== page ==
Amid the new Biden administration supply chain report, the G7 debates over global trade and competition with China, and the Build Back Better World or “B3W” plan which represents a first US led step towards countering Beijing’s One Belt One Road initiative to bring developing countries into its orbit, there has been much talk in recent weeks of the dangers of deglobalisation and protectionism. Our colleague, Martin Wolf, wrote a smart piece on the topic, here.

I want to use this Swamp Notes to argue something different — that a certain amount of deglobalisation will actually be quite good for the global economy, because it will decrease concentration, increase competition and reduce points of geopolitical conflict.

Let’s take semiconductors as an example, as they are the first strategic industry in which the US is actively trying to reshore and regionalise production. According to a recent Boston Consulting Group report:

This concentration will have a big tailwind in the form of China’s recent 14th annual five-year plan (from 2021 to 2025) which specifically targets domestic semiconductor production. Indeed, many people in the defence community feel that China will at some point try to annex Taiwan because of the semiconductor issue. No wonder that not only the US, but European countries, are trying to build more local supply. The EU’s “Digital Compass Plan” aims to double chip output by 2030. Europe also wants to double its market share in global semiconductor production by 20 per cent in that same period.

The US Senate has passed a bill offering $52bn to boost domestic semiconductor production, and you’ll likely see the Biden administration use the procurement process of the defence department and other federal agencies to build domestic demand. You’ll probably also see the US start to work with allies like Japan, South Korea and even the Netherlands (which via conglomerate Philips is an important part of the semiconductor supply chain) to create even more demand for US made chips.

This isn’t an overnight process — building a chip foundry and rewiring supply chains is a decade long turn, and it could shift if a new administration takes a different view. In an ideal world, the US and EU would work together on common industry standards to create an even larger common market in which incremental innovation can occur, with each side making back and forth improvements in the most strategic industries, and sharing ideas and even some intellectual property. As I’ve argued in a past column, this is an important part of any new alliances of democracies.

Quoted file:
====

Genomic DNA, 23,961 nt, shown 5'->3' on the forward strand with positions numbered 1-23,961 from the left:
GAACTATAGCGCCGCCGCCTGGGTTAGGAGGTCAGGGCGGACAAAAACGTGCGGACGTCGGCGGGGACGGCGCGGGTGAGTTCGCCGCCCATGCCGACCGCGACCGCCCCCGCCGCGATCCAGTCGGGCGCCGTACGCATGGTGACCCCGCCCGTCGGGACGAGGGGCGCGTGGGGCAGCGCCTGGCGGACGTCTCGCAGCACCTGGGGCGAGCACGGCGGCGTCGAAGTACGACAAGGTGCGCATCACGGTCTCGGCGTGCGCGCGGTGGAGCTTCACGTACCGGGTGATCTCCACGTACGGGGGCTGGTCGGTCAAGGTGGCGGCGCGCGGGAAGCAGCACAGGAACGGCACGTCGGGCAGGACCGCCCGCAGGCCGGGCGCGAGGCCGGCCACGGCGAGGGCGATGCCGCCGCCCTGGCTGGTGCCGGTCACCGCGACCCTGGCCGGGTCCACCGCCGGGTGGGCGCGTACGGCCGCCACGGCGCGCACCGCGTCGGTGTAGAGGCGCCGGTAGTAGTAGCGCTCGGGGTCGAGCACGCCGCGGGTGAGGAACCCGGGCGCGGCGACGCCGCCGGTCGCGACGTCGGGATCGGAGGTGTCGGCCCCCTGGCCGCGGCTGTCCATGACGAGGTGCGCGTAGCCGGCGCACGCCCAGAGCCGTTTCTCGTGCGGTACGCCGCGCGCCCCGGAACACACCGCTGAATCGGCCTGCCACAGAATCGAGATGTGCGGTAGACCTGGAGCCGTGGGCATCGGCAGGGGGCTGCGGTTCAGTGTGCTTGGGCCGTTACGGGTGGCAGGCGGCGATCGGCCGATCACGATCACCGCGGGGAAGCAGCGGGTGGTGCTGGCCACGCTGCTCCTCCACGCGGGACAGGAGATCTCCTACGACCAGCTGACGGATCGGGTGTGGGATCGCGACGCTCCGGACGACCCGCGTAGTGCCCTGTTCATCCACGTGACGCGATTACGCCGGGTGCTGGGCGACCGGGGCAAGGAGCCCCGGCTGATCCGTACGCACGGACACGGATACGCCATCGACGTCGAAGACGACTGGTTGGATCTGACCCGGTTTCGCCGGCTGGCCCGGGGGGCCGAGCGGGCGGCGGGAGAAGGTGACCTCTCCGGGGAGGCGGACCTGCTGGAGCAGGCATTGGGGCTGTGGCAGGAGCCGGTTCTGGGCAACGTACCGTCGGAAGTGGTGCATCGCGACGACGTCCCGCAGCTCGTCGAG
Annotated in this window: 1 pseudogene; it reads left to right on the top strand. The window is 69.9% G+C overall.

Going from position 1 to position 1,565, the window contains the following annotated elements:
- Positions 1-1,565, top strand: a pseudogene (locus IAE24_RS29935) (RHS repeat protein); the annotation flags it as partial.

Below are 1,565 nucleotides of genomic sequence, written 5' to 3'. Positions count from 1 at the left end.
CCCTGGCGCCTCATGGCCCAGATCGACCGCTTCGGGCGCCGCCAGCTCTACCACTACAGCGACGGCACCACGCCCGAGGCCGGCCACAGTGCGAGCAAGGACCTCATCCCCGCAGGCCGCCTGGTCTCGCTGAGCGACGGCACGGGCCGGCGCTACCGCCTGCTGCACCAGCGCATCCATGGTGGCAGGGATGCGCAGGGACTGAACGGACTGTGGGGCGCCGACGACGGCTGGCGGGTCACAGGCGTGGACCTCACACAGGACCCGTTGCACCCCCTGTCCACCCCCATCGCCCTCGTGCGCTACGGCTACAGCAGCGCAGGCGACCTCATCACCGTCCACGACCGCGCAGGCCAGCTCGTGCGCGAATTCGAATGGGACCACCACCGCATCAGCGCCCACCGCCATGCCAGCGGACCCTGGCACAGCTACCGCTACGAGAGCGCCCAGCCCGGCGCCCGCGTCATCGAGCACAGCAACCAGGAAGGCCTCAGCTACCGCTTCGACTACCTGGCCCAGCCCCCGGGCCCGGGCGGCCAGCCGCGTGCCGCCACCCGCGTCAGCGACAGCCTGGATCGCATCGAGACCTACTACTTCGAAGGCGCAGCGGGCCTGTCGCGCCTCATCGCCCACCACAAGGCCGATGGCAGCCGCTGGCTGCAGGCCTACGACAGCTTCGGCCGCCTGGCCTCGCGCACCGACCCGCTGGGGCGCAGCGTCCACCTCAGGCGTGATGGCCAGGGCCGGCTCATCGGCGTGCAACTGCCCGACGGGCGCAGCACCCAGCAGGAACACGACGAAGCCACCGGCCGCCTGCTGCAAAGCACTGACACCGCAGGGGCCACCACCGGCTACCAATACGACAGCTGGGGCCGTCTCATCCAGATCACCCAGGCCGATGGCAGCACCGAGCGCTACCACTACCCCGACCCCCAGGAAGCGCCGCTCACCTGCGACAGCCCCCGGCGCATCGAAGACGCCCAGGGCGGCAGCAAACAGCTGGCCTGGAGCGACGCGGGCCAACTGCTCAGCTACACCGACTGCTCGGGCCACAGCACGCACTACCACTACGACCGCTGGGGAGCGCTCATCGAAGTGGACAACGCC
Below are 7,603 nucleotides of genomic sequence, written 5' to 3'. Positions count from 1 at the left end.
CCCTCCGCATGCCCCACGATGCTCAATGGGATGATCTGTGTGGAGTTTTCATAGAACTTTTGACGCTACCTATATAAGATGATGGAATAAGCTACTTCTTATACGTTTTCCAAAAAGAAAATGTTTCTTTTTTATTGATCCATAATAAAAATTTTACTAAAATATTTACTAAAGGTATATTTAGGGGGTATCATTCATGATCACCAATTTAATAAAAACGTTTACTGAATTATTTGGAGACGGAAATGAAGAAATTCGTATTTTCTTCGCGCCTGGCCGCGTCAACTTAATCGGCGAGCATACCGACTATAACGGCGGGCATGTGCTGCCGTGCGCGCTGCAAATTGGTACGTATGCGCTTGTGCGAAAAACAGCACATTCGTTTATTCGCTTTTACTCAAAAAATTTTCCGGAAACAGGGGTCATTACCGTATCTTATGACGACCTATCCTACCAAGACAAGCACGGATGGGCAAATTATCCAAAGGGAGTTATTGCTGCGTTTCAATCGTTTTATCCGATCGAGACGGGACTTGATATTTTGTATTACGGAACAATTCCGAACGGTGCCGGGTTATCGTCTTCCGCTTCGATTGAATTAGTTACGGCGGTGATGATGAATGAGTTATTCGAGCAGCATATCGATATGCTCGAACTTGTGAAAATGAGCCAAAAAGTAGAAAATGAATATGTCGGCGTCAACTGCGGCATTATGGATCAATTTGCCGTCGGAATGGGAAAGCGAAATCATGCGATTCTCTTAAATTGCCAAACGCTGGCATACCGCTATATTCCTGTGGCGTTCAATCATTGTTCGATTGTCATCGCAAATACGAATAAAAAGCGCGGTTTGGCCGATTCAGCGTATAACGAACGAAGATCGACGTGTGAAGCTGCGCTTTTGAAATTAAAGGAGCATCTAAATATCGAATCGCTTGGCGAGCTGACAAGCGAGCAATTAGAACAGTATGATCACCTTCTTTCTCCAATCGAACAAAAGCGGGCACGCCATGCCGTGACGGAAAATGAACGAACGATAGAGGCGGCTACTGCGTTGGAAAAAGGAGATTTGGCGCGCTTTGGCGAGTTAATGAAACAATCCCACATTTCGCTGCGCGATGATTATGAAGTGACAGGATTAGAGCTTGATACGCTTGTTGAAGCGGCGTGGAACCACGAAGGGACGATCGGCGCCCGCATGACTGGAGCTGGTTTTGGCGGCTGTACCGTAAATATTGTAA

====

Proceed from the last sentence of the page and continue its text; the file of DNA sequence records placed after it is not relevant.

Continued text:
Regionalism isn’t the same thing as nationalism. Not every country can, or should, have a chip foundry. But the idea that 92 per cent of a certain industry is concentrated in one of the world’s most contentious geopolitical regions isn’t just bad politics, it’s bad economics. As my friend Barry Lynn, the head of Open Markets Institute, will argue in an upcoming essay in Foreign Affairs, these sorts of global trade shifts can also function as antimonopoly policies, reducing concentration of power in certain companies and countries, and thus creating a more even playing field.

Ed, would you agree with my analysis? And what are the chances we’ll see a Chinese annexing of Taiwan in the next five years? What would the geopolitical result be if so?

I share your point of view Rana. Many years ago I did a series of interviews with Andy Grove, the late co-founder of Intel, and author of Only the Paranoid Survive. Grove convinced me that America’s insouciance toward what we then referred to as outsourcing was badly mistaken. The 1980s financialisation of the US economy created a mindset that manufacturing did not matter — and that it should therefore be shifted to lower-cost labour markets. The high value-added stuff, including R&D, would remain onshore. It didn’t turn out like that. Like any other activity in life, manufacturers learn by doing, which means that the most effective innovation usually takes place alongside production. That’s why so many of America’s most impressive companies, including Intel, shifted a lot of their R&D to China.

My one quibble with what you write is that I don’t necessarily see this as deglobalisation, or protectionist, though the devil will be in the detail. The US Innovation and Competition Act ought to provide strong incentives for America’s chip industry to reshore innovation to the west — hopefully including Europe, as you point out. This makes both strategic and economic sense. It would be good, however, if the Biden administration refrained from repeating false promises about a new dawn of manufacturing employment. These will be highly-skilled and well paid jobs. The age of mass blue collar factory jobs is never coming back — neither here, nor in China, where manufacturing employment is also shrinking. The sooner we talk honestly about the future of work the better.

And now a word from our Swampians . . .

In response to: ‘The strategic unexcitingness of Joe Biden’:“Completely agree that ‘Biden is a transitional president,’ but the listed agenda items raise the question: transitional in what way? After all, if the list of tasks is ‘turn back financialisation, bring back industrial policy, make the . . . party one that can run on both diversity and appeal to working people — and perhaps most profoundly — rethink America’s place in the world,’ that describes Republican programmatic aspirations 2017-2021 as well. In that light, perhaps your policy list illuminates something surprising: areas of broad political concurrence, which each party is racing to claim. The winner will not be who wants to do it, but who does it best.” — Joshua Treviño, Austin, Texas